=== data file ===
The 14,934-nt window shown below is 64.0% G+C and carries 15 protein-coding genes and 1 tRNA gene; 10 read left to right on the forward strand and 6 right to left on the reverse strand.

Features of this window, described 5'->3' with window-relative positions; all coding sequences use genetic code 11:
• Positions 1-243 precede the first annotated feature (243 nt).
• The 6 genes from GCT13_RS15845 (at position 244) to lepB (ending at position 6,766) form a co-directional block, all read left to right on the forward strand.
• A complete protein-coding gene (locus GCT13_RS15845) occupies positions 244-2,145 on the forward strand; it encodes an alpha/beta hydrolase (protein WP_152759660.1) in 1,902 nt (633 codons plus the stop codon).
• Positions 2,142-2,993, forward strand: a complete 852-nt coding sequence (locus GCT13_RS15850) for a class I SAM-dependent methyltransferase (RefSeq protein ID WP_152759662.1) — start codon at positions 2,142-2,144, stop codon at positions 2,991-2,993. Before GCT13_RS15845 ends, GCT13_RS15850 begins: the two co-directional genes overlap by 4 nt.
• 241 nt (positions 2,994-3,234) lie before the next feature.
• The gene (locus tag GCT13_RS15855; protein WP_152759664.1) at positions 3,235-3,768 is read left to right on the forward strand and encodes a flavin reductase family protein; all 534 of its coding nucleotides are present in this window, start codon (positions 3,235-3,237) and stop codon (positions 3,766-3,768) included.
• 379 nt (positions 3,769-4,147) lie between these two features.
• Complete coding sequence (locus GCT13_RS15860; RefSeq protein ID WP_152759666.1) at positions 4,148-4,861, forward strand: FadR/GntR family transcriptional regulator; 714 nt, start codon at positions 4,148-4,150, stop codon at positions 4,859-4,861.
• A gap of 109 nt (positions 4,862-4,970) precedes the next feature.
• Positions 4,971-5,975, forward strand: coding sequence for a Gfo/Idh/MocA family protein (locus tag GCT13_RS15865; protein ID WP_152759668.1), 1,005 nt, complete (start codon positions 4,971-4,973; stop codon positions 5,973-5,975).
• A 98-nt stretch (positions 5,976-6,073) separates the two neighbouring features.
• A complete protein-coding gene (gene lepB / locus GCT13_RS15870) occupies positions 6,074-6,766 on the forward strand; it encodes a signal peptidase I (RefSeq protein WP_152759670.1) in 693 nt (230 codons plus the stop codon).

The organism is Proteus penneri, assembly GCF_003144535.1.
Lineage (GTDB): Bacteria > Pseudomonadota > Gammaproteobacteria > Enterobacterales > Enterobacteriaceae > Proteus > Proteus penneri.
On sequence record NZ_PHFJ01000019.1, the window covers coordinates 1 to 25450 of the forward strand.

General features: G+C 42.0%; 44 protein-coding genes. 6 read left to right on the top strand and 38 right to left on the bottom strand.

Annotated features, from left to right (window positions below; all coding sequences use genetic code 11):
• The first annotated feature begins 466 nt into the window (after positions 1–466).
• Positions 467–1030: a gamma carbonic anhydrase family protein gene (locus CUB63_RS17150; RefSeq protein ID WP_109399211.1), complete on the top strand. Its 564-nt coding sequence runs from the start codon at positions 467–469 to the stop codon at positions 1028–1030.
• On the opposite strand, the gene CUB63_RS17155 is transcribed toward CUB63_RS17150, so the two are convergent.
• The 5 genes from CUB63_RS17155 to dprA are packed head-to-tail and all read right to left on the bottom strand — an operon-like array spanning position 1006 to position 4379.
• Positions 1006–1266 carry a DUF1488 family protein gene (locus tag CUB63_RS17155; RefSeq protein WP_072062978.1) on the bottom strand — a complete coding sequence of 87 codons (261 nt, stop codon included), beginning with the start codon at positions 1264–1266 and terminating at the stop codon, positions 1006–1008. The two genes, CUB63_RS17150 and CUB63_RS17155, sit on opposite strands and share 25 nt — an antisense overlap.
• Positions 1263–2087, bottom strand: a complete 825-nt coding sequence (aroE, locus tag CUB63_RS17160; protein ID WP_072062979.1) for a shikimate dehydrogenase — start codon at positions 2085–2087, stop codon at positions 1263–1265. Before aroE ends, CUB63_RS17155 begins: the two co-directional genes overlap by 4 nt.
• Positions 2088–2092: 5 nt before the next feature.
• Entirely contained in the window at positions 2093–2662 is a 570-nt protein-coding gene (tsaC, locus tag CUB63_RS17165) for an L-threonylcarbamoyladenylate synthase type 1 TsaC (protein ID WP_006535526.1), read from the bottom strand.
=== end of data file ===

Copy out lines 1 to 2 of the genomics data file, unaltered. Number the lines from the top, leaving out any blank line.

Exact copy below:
The 14,934-nt window shown below is 64.0% G+C and carries 15 protein-coding genes and 1 tRNA gene; 10 read left to right on the forward strand and 6 right to left on the reverse strand.

Features of this window, described 5'->3' with window-relative positions; all coding sequences use genetic code 11: